Known for its witchy history, Salem has been named by the likes of Conde Nast Traveler and Country Living as one of the best spots in the country to spend Halloween. The city takes in thousands of visitors each October, and the final day of the month is its crowning jewel.
If you’re planning on heading to the Witch City for the spookiest day of the year, here are some tips on what to keep in mind before you ship off.
How to get there
There are several ways to travel to the historic North Shore city. Keep in mind that Salem strongly encourages visitors to use public transportation on Halloween.
By Commuter Rail
Taking the MBTA’s Newburyport/Rockport Commuter Rail Line, Salem is a 30-minute ride from Boston’s North Station. A standard one-way ticket costs $8.
If you’d prefer a more scenic route, ferries through Boston Harbor Cruises depart from Long Wharf and take less than an hour to dock in Salem. An adult ticket costs $25 for one-way, or $45 for round-trip.
If you do decide to travel by car, expect plenty of traffic and keep in mind that downtown streets will close by 4 p.m. at the latest.
Haunted Happenings provides a list of potential parking options, such as the Museum Place Garage located near the Salem Regional Visitor Center and Peabody Essex Museum, or the South Harbor Garage located near restaurants and shops. Salem’s commuter rail station also offers parking, but keep in mind that the garage will close between 8 p.m. and 1 a.m.
Per the City of Salem, Oct. 31 will include multiple road closures and heavy traffic through the day and night. Roadways that will be closed by 4 p.m. include:
- Essex Street at Crombie Street and Barton Square to Union Street
- Washington Street from New Derby Street to Bridge Street
- Federal Street from St. Peter’s Street to North Street
- Washington Square North and West from Essex Street to Brown Street
- Hawthorne Boulevard
- Derby Street
- Route 1A
- Congress Street near Pickering Wharf
- Charter Street
- Central Street
- Front Street
- Lafayette Street from New Derby Street to Front Street
Bridge Street at Sgt. James Ayube Memorial Drive between westerly overpass ramps and Sgt. James Ayube Memorial Drive will close between 9:30 p.m. and 11:30 p.m. for fireworks.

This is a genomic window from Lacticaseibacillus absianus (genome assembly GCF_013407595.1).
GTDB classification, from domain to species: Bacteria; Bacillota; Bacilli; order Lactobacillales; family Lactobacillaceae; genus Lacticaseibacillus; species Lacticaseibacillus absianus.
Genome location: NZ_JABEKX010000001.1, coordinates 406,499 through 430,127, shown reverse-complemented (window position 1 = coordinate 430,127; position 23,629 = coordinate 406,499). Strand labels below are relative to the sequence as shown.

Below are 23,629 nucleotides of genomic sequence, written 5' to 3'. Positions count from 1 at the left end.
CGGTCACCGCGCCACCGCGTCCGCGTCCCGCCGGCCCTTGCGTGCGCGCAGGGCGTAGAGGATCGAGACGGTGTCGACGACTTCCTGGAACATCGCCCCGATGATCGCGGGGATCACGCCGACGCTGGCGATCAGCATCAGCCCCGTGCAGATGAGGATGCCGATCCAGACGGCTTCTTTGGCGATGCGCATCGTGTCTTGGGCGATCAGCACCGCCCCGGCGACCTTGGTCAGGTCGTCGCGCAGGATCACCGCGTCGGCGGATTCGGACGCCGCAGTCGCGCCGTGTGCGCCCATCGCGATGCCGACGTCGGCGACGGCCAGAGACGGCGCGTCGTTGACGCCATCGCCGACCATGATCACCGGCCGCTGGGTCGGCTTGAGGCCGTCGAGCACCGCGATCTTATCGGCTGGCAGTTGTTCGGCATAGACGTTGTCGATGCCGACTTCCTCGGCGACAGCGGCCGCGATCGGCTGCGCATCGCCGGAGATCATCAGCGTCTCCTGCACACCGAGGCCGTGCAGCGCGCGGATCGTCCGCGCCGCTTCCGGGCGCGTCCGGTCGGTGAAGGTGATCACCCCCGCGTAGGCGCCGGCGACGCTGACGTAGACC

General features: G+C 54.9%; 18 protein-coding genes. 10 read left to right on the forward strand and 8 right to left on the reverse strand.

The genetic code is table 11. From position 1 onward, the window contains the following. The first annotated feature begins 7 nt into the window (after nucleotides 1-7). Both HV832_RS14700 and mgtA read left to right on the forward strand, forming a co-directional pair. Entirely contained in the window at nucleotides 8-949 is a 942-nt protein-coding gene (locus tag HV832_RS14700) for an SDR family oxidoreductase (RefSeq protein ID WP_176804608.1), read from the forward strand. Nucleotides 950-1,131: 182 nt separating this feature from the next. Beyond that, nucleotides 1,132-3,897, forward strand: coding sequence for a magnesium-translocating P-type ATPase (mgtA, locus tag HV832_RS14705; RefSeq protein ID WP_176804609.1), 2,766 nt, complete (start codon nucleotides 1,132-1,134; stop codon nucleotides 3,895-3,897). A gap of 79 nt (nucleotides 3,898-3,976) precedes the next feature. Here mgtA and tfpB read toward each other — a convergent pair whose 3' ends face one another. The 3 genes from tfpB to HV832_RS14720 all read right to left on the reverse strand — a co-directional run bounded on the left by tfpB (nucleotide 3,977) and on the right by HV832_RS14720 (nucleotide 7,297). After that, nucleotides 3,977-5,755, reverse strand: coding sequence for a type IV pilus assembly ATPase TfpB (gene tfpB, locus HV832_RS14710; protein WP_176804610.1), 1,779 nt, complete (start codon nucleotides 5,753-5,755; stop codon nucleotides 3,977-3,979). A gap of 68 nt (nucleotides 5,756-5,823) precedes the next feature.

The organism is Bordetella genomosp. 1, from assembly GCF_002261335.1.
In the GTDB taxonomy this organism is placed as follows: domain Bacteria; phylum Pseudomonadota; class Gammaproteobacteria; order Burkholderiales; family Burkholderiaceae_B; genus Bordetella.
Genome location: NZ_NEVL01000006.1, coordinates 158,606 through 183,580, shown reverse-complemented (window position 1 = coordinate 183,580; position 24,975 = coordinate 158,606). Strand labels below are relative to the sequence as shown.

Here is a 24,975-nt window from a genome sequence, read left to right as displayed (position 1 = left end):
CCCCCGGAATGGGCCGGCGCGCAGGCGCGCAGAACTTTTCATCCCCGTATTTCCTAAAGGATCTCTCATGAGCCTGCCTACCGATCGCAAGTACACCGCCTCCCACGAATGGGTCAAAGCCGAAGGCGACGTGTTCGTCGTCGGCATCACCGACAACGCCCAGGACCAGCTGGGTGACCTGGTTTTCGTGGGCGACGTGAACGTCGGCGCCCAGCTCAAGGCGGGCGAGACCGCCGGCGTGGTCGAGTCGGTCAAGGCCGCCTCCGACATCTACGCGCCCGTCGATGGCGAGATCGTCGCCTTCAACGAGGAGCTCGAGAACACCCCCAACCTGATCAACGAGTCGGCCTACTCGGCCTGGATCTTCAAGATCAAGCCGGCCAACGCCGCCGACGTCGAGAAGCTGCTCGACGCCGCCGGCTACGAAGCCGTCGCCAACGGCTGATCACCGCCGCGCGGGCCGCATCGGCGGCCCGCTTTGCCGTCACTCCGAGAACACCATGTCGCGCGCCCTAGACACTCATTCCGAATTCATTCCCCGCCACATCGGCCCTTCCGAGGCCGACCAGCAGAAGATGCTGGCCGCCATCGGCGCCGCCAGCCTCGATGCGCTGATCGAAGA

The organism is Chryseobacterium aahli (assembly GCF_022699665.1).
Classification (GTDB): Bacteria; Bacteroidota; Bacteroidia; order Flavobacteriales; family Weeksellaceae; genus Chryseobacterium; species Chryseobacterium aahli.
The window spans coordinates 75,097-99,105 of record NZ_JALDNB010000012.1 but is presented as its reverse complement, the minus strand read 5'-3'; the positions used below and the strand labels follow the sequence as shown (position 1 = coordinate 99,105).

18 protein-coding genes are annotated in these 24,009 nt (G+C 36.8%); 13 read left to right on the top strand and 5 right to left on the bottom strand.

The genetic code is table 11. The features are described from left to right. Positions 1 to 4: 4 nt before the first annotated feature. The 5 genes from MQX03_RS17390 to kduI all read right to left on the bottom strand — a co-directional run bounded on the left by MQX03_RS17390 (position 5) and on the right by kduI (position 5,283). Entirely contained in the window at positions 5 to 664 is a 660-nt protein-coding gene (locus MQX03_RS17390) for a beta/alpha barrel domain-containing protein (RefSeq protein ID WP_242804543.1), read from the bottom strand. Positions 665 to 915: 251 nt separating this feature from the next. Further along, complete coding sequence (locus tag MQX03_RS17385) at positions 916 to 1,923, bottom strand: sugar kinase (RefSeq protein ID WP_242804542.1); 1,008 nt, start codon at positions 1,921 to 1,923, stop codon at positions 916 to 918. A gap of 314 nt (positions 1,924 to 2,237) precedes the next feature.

If you’re looking to snag some candy in Salem neighborhoods, head out during the city’s 5 to 8 p.m. trick-or-treating window.
Additional Halloween events
Besides nabbing a collection of sweets, there are plenty of bewitching festivities to take part in throughout the evening, including these suggestions.
The Salem Psychic Fair & Witches’ Market. Visit a medium, see what tarot cards have in store for you, and browse magical items such as crystals and voodoo dolls at this daylong market. (10 a.m. – 10 p.m.; Witch City Mall; free; all ages.)
Halloween Night with the Glitter Boys and Notch Beer Garden. Get down to 70’s and 80’s records while sipping on suds in a Notch Brewing beer garden. (6 p.m. – 10 p.m.; Charlotte Forten Park; free; all ages, must be 21+ to drink)
American Vinyl All-Star Band Concert. Made up of musicians that hail from bands including Steely Dan and the James Brown Band, this dynamic group will hit the stage on Salem Common for a free concert (or you can snag a $100 VIP ticket to ensure good seats). (7:30 p.m. – 9:30 p.m.; Salem Common; free – $100; all ages).
Although All Hallow’s Eve will be on the warmer side, you may still want to cover up your costume for weather purposes. Expect breezy and rainy conditions paired with temperatures in the 60’s. Prepare for more intense weather if you’re staying out past the witching hour (also known as midnight), when the National Weather Service predicts possible heavy rain and winds blowing up to 50 miles per hour.
[Strong winds Thu night/Fri morning] A period of strong to damaging wind gusts expected Thu night ahead of a cold front. Then a secondary surge of strong winds expected Fri morning behind the cold front. pic.twitter.com/UBZCXSDs0p
— NWS Boston (@NWSBoston) October 30, 2019